Part One: Joanna
Ridge Manor, Florida
Joanna Marks swung her guitar over her shoulder as the bus came to a halt. She grabbed her daughter by the hand and they walked out. The bus hissed and took off. Joanna drew in a deep breath as she spotted the water tower in the distance with the town's name, Ridge Manor on the side of it. Ellie Mae looked up at her mother. The areas around her eyes and nose were still red and swollen from crying. It had been two weeks since her dad died and the realization had not really sunk in yet. For any of them.
"Is this it?" Ellie Mae asked and looked around.
"Yeah. Well, I told you it isn't much. Town's that way. We have to walk for a little. You up for that?"
The young girl nodded. "Sure."
Joanna grabbed the suitcase and they started to walk. The heat soon engulfed them. Joanna wrinkled her nose when she recognized the smell of her hometown, of the childhood she had tried so hard to forget.
"So, how far is it to the inn?" Ellie Mae asked.
"Ten minutes, I'd say," Joanna lied.
It was at least a fifteen-minute walk, maybe even twenty with Ellie's short legs, but the girl didn't need to know that. She would only start to complain and Joanna wasn't up for that right now. The grief of losing Jack still lingered deep within her. She had lost at least fifteen pounds taking care of him the past three months before the cancer finally got him.
This was not what was supposed to happen. It wasn't how it was to end. This was not the plan, Jack.
It had been a fast and aggressive one. It started in his lungs but by the time she had finally kicked him to the doctor because of that terrible cough, it had spread. It was everywhere. The doctors had tried their best but soon given up.
Damn cigarettes. Damn you for smoking them, Jack.
She didn't mean that. Of course, she didn't. She loved him and prayed he was in a better place now. A place with no pain, where he could breathe freely. She still couldn't really get rid of that look he would give her on the last days. He wouldn't let her leave his side. Terrified something would happen if she did and she wouldn't be there to say goodbye to him when he left.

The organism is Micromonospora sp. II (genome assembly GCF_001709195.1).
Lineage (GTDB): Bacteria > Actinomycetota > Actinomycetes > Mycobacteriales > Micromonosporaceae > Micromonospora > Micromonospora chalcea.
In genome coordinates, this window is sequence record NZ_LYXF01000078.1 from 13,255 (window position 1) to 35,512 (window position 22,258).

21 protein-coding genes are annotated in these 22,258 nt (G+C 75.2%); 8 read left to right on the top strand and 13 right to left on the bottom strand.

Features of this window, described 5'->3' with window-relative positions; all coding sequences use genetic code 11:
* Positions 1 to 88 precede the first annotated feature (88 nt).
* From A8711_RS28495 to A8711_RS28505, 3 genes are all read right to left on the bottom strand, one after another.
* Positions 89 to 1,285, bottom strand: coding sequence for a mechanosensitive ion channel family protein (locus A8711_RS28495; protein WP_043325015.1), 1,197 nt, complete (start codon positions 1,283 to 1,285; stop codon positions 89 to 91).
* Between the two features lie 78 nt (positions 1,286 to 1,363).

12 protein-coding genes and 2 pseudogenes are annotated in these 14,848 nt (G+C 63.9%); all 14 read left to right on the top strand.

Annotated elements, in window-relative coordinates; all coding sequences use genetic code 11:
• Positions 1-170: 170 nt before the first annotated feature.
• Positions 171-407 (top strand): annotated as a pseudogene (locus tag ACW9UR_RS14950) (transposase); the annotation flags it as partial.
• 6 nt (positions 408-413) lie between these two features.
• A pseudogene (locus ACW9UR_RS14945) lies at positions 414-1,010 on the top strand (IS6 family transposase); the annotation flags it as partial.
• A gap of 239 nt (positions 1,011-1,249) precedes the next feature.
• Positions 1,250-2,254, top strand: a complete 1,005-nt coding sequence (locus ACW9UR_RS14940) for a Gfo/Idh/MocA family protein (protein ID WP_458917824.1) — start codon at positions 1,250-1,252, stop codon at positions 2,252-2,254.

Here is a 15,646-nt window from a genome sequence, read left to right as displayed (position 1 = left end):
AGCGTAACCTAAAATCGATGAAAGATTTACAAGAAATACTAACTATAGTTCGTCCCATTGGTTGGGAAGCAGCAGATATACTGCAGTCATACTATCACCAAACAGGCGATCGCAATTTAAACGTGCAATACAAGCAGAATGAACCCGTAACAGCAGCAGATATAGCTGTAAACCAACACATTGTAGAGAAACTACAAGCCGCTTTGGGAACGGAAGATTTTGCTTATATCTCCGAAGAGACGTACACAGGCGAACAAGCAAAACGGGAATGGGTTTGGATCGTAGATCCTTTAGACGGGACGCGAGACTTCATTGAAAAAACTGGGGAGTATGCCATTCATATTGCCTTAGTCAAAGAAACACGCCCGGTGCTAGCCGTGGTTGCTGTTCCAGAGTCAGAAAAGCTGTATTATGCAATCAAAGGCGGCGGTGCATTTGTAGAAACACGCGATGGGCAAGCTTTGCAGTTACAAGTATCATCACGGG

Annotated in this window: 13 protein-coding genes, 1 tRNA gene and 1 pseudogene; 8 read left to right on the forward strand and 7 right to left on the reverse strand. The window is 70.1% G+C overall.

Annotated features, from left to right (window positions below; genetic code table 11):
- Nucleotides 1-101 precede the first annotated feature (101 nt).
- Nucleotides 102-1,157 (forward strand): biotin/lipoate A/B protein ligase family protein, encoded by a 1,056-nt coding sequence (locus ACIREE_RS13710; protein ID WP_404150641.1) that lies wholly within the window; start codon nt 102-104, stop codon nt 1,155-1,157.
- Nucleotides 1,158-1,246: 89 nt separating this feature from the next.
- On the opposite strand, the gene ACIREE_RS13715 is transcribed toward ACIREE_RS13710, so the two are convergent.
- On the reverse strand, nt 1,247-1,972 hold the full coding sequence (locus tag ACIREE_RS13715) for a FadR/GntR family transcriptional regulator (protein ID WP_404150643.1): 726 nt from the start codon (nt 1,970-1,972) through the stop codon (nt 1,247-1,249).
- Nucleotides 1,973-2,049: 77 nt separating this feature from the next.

The worst part was when he wasn't able to breathe. The panic in his eyes as he fought to do such a simple task. Hooked up to the oxygen mask, he would stare at her, eyes overwhelmed with anxiety, terrified to take the next breath. And all that time, she sat beside him, holding his hand, caressing his cheek, clinging on to that little hope for a last-minute miracle.
But it was too late.
So many times, she had beat herself up for not demanding that he go see the doctor sooner. She tried often to recall exactly when the coughing had started but she couldn't get it right. Fact was, it had been going on for a long time. Being a smoker as he was, he coughed all the time. But at some point, it got worse, and she had ignored it, told herself it was nothing. Heck, he was only twenty-seven. Who dies at twenty-seven?
Movie stars, rock stars. But not Jack. Not my Jack.
Joanna looked down at her daughter and held her hand tightly in hers. She was worried about her, of course she was. In her grief, it had been hard to take proper care of her. She had been neglected for months. Not intentionally. It just happened. While Joanna took care of Jack, there was no more energy, no more room to also care for their daughter.
That was about to change now. Everything was about to change. This was going to be a new start for them, a second chance.
"I can't wait to see the place," Ellie Mae said as they walked down Treiman Boulevard. An elderly couple stopped to stare at them. Joanna recognized them as Mr. and Mrs. Bartlett. They had been old when Joanna was a child and seemed almost ancient now. They didn't seem to recognize her, so she just nodded politely, pulled her daughter's arm, and moved on.